UBC Theses and Dissertations
Hardy's novels : a study of changing vision Egan, Susanna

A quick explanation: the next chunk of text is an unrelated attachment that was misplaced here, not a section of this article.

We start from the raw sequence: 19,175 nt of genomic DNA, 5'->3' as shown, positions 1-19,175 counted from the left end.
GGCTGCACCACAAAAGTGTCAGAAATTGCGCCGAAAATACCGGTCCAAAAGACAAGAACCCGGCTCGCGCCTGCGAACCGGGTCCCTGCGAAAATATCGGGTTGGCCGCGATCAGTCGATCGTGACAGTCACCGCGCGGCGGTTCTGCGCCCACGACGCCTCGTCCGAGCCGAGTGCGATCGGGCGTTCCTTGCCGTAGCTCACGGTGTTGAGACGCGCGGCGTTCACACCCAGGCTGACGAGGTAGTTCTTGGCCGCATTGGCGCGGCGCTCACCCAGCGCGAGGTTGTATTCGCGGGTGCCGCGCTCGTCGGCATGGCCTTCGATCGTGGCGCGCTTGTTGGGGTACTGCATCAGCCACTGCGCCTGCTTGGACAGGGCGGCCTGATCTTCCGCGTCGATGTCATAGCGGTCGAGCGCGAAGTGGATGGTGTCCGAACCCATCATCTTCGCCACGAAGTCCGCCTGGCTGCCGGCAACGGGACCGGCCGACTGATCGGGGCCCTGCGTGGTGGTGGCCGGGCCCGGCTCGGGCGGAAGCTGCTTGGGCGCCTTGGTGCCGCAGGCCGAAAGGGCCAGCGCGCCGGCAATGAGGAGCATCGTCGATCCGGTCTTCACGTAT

Hardy's novels draw on his knowledge of rural life in the nineteenth century; the effects of the agricultural depression form part of his material. Similarly, Darwinian thought affects his response to man and nature. Neither the subject-matter nor the philosophy, however, accounts for Hardy's changing attitude to his heroes and heroines who face consistently similar predicaments. This thesis accounts for such change in terms of Hardy's recognition that the old-world values of community life were inadequate for modern needs. Accordingly, he taught himself to accept the individual, even when he finds himself outside the established order, as the spearhead of moral improvement. Hardy derived a sense of security from the rural way of life portrayed in his early novels. Ancient customs are perpetuated in closely-knit communities. Work defines purpose. True love is rewarded. Life is peaceful and harmonious. Hardy acknowledges a possible source of danger in passivity of temperament and in the social pretensions of his women, but these are only possible dangers and the idyll triumphs. In his middle novels, Hardy pays more attention to the changes that were taking place around him, and he reevaluates the strength and worth of the old-world values in the light of more modern alternatives. These novels are described as experimental because Hardy’s attitude to the new social orders and their values is ambivalent. Here, however, and in three major late novels, Hardy describes the rural way of life as benighted and inadequate, unable to survive in the face of change. Consistently now a realistic ending brings defeat to the rustic hero and heroine. But in contrast to his admission of defeat for the old communities, Hardy learns to value the worth of the individual who flouts convention and community ties and evolves his own purposes in life. In early novels these men are the anti-heroes. In his last novels, Hardy studies them more closely. His antipathy gives way to admiration, and the anti-hero of his first novels, who stands outside the settled community, becomes the hero of his last.
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